Add enough stock in which meat was cooked to moisten; heat gradually to boiling-point, and simmer one hour; then add one cup chopped meat and two tablespoons Barberry Jelly. Cook fifteen minutes.
A Christmas dinner without mincemeat wouldn't seem normal at our house. I'm talking about mincemeat that's made with fruit and spices, NOT the old-style minced beef variety.
I will never forget the surprise I got while visiting an elderly English neighbor. Mrs. Price proudly offered me a slice of her homemade mincemeat pie still warm from the oven, and my first bite revealed that she had made it the Old English way with coarsely minced beef.
Yes, it was good, but its chewy meaty texture was not my preference for a dessert pie.
The old fashioned Christmas mince pie recipes on this page all call for fruit and spices, except for the following version by Fannie Farmer for those wanting to try a traditional, old-style minced-meat version.
5 cups chopped cooked beef, 2-1/2 cups chopped suet, 7-1/2 cups chopped apples, 3 cups cider, 1/2 cup vinegar, 1 cup molasses, 5 cups sugar, 3/4 pound citron finely chopped, 2-1/2 cups whole raisins, 1-1/2 cups raisins finely chopped, salt, juice 2 lemons, juice 2 oranges, 1 tablespoon mace, 2 tablespoons each of cinnamon, clove, allspice; 2 nutmegs grated, 2 tablespoons lemon extract, 1 teaspoon almond extract, 1-1/2 cups brandy, 3 cups liquor in which beef was cooked.
Mix ingredients in the order given, except brandy, and let simmer one and one-half hours; then add brandy and shavings from the rind of the lemons and oranges.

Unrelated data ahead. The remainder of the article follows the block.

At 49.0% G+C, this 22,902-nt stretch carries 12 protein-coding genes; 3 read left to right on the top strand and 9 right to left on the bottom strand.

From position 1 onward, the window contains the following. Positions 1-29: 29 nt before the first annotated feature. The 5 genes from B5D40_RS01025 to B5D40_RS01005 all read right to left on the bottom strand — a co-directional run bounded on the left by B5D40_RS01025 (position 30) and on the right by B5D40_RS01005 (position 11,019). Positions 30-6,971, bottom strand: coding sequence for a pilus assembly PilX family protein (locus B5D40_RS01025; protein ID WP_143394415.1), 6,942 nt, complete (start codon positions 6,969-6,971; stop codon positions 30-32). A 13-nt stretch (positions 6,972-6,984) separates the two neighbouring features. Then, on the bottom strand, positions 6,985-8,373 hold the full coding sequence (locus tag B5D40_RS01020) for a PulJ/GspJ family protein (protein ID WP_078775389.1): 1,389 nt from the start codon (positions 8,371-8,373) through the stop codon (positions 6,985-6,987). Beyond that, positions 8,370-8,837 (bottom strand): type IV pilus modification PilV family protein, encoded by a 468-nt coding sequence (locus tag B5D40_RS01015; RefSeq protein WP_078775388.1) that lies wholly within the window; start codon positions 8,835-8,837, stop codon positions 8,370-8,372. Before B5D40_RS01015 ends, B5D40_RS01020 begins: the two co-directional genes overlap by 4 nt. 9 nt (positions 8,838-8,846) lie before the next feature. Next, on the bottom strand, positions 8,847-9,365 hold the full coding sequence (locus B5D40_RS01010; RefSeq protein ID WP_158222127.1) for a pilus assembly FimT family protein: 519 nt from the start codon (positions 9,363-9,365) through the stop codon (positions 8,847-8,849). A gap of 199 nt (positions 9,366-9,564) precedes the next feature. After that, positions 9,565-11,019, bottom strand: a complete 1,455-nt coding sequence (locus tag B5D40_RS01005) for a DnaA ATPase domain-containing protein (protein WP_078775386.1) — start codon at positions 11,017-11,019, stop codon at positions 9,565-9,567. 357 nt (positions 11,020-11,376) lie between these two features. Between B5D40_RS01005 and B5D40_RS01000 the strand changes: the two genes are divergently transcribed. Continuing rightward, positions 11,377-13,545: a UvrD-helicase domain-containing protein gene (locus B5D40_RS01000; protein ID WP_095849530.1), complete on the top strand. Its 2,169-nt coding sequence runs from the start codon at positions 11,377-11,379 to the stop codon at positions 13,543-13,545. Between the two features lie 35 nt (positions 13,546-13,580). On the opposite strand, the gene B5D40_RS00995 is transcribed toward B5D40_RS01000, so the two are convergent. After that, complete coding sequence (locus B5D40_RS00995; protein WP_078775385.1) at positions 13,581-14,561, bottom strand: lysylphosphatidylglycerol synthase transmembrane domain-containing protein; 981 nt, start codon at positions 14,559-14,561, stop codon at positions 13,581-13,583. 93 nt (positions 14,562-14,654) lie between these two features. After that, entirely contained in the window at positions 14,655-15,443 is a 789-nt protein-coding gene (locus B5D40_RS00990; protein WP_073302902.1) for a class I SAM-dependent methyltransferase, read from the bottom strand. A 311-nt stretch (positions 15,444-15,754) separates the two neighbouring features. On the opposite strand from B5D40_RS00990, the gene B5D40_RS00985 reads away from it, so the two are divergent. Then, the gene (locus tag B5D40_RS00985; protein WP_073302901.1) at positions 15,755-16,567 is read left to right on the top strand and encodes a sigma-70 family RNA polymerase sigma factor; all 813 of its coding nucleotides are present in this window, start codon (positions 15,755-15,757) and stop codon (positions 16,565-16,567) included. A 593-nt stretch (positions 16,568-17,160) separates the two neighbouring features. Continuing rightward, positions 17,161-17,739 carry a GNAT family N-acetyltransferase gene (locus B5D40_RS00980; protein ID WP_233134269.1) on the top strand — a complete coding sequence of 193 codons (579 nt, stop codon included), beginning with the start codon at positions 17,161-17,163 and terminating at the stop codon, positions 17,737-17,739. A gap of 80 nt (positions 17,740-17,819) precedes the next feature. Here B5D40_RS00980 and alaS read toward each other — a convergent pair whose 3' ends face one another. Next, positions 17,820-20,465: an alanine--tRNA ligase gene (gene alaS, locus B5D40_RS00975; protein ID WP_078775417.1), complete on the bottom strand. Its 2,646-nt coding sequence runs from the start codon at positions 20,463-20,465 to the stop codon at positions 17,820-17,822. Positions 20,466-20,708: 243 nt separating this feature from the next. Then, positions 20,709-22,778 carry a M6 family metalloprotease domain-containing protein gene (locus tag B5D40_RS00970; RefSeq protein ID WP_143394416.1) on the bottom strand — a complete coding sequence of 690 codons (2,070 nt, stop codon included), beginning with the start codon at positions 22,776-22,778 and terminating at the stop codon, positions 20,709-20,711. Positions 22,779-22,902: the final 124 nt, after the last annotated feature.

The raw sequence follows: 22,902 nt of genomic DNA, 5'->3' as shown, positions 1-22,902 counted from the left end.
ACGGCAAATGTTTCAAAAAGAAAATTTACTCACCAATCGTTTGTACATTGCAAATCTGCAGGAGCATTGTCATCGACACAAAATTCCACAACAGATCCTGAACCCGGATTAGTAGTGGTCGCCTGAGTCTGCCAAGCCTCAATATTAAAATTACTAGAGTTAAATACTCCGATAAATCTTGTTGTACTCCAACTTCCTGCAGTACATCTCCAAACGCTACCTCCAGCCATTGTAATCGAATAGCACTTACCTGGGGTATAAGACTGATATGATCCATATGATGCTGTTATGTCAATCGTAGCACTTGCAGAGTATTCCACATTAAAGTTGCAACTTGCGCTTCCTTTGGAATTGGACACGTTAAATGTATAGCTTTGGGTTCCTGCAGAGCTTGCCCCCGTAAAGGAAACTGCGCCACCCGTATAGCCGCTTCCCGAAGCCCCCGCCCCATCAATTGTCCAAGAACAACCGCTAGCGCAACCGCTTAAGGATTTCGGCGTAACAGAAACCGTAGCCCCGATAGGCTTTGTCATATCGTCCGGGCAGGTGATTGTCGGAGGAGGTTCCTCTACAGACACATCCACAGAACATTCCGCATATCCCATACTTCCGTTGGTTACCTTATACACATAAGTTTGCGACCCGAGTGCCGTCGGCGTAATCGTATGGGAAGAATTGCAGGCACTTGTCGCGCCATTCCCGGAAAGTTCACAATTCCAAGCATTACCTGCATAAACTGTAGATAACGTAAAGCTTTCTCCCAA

The Christmas pie has its roots in medieval England when pies containing savory meats were popular. King Henry VIII's Christmas pie recipes called for minced meat, suet and spices.
These "minced-meat" pies were eaten during the meal's main course, not later as dessert. And this brings us to the tale of Little Jack Horner.
Little Jack Horner sat in the corner
Eating his Christmas pie;
He put in his thumb
And pulled out a plum
And said, "What a good boy am I."
Legend has it that this old nursery rhyme refers to an unusual Christmas pie recipe that was linked to an event that took place during Henry VIII's Dissolution of the Monasteries in 1539.
Abbot Richard Whiting of Glastonbury Cathedral in Somerset attempted to pacify King Henry by giving him the title deeds to twelve manorial estates as a generous Christmas gift.
Knowing the king's passion for Christmas pie, the wealthy abbot sent his steward, Thomas Horner, to deliver the deeds cleverly enclosed inside a pie crust.
Horner, realizing his employer's days were numbered, carefully opened the crust and took the prize deed from the pie before delivering it.
After the Reformation and after Richard Whiting had been hanged drawn and quartered, it's alleged that Horner quietly moved his family into Mells Manor in north Somerset where they went on to live quite contentedly.
However, the tale cannot be substantiated, and today the Horner family continues to insist that the story is quite untrue.
During the reign of Queen Elizabeth I (1558-1603), Christmas pie fillings evolved into a mixture of minced meat, suet, and dried fruits such as raisins, currants, prunes, and dates.
These minced-meat pies were often generously sweetened with sugar and spiced with cinnamon, nutmeg and cloves, which were symbolic of the gold, frankincense and myrrh given to the Christ Child by the Magi.
Pies were baked in rectangular pastry cases called coffins to represent the Christ Child's manger. Some bakers even fashioned a tiny baby from the pastry to ornament the upper crust.
The quantity of minced meat called for in old fashioned minced-meat pie recipes decreased over the years to the point where most of today's Christmas mince pie recipes are fruit based and contain no ground-up meat at all.